HOUSTON (ICIS)--With new marine fuel sulphur regulations about 1.5 years away, US refiners have geared up for the shift in ship fuel supply.Photo by Al Greenwood
By 1 January 2020, all marine traffic must use fuel with 0.5% or less sulphur content as part of the new International Maritime Organizations (IMO) standards.
That change will spur demand for distillates, such as ultra-low sulphur diesel (ULSD) fuel, and US refiners are well positioned to capture a firm share of the approximate 3m bbl/day global marine fuel market, according to observers.
“Because of regulations that have been made [here in the US], these new IMO regulations already set up [domestic refiners] well,” said John Auers, vice president at consultant group Turner Mason & Company.
Auers said distillates, including low-sulphur vacuum gasoil (LSVGO), can be chief replacement.
“LSVGO will be just as useful as replacement as distillate, but it can also be burned by ships,” Auers said. While the amount of distillate supplied will likely be reduced over time, the value of all low-sulphur fuels will go up, he added.
Across multiple US refiner’s earnings this quarter, company officials said distillate yields will be maximised.
“The industry is pointing to a lot more ULSD in the marine bunker business,” said Gary Simmons, Valero’s senior vice president of supply and operations.
According to its Q1 2018 earnings call, Phillips 66 processes 700,000 bbl/day of heavy crude, and for every $1/bbl discount for heavy crude against lighter grades, that will yield about a $250m in company earnings.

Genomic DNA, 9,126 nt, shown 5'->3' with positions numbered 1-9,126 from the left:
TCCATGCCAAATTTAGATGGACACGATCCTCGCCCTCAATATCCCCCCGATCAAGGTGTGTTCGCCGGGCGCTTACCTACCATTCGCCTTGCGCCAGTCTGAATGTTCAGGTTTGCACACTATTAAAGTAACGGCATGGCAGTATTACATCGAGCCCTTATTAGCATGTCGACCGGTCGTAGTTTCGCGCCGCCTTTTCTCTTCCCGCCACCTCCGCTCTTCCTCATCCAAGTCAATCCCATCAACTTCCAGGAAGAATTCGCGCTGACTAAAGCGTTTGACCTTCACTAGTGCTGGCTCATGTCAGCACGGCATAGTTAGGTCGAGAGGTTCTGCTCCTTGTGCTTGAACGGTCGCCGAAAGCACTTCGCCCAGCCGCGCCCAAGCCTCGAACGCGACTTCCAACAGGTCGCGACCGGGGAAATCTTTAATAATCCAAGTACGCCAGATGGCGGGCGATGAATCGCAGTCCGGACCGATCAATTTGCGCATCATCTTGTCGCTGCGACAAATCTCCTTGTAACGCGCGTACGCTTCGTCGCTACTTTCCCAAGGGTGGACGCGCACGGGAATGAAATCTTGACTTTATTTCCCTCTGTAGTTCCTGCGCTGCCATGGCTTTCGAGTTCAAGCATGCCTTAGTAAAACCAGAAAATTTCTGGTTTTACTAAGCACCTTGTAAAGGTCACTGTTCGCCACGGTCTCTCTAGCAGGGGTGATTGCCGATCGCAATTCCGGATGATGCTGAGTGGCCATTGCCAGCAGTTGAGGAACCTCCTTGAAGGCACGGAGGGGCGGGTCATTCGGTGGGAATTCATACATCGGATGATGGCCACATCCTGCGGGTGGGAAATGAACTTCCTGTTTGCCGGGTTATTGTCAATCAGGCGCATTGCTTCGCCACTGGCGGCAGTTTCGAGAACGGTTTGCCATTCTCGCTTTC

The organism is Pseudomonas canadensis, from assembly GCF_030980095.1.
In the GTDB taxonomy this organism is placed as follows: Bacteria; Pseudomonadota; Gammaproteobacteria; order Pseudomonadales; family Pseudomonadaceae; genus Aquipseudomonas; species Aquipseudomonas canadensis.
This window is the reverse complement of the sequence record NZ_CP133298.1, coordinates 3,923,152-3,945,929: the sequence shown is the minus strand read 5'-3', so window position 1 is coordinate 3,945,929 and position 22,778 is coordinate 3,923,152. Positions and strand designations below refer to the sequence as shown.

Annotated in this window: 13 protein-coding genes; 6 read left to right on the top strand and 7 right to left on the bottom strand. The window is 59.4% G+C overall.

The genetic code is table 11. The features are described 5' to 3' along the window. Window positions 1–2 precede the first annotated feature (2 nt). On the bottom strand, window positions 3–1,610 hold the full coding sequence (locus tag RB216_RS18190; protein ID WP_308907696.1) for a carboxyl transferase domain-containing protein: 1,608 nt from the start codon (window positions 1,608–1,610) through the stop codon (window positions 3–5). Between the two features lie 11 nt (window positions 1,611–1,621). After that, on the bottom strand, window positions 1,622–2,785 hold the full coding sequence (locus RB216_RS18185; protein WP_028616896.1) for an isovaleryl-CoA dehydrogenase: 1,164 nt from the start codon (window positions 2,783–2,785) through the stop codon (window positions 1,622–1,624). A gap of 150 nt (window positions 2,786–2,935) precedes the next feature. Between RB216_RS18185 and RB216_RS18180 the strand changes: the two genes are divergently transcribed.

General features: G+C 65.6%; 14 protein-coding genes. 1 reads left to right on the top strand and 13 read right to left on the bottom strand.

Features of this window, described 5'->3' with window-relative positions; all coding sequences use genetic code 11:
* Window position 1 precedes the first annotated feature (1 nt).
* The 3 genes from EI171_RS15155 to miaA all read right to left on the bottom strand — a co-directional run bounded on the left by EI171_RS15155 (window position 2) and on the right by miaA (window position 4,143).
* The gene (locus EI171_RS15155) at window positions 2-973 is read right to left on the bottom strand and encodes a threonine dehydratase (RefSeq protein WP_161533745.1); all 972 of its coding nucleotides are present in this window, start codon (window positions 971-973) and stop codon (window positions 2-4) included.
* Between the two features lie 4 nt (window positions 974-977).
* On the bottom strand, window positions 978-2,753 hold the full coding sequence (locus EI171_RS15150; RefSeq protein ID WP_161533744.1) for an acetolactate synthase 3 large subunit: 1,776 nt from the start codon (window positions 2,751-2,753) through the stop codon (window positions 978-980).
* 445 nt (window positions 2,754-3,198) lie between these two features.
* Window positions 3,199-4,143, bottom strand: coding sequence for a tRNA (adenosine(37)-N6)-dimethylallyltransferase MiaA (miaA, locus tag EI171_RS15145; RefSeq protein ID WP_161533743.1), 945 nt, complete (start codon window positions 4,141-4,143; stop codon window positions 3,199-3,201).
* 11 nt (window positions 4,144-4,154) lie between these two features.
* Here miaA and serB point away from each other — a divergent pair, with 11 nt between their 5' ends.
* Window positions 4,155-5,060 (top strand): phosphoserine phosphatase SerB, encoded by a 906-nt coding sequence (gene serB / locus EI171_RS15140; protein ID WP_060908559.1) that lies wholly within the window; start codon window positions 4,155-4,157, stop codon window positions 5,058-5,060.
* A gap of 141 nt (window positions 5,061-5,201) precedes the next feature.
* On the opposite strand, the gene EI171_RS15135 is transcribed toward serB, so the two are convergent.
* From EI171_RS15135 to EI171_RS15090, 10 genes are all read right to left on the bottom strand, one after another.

“Our existing refining assets are well positioned for this IMO transition, we've got a very high distillate yield,” said Phillips 66 CEO Greg Garland.
Garland added that the company expects to convert its refineries from maximum production of gasoline in the summer months, typically for heightened demand during the US driving season, to maximise diesel production in the summer months.
ExxonMobil said in its latest earnings that a hydrocracker at its Rotterdam refinery will take them out of lower-value products like high sulphur marine fuel oil and into fuels with higher value, such as ULSD.
“What we want to be in a position to do is to offer a suite of options for the marine industry, so we are going to positioned to provide things like low-sulphur blends,” said Jeff Woodbury, vice president of investor relations.
Refiners with heavy coking capacity will be best suited, but because every refinery has different capabilities, configurations play a different part, Auers added.
“If you [are running] a coking refinery on the US Gulf Coast, you’re looking at doing all you can to expand capacity,” Auers said.
Focus article by Steven McGinn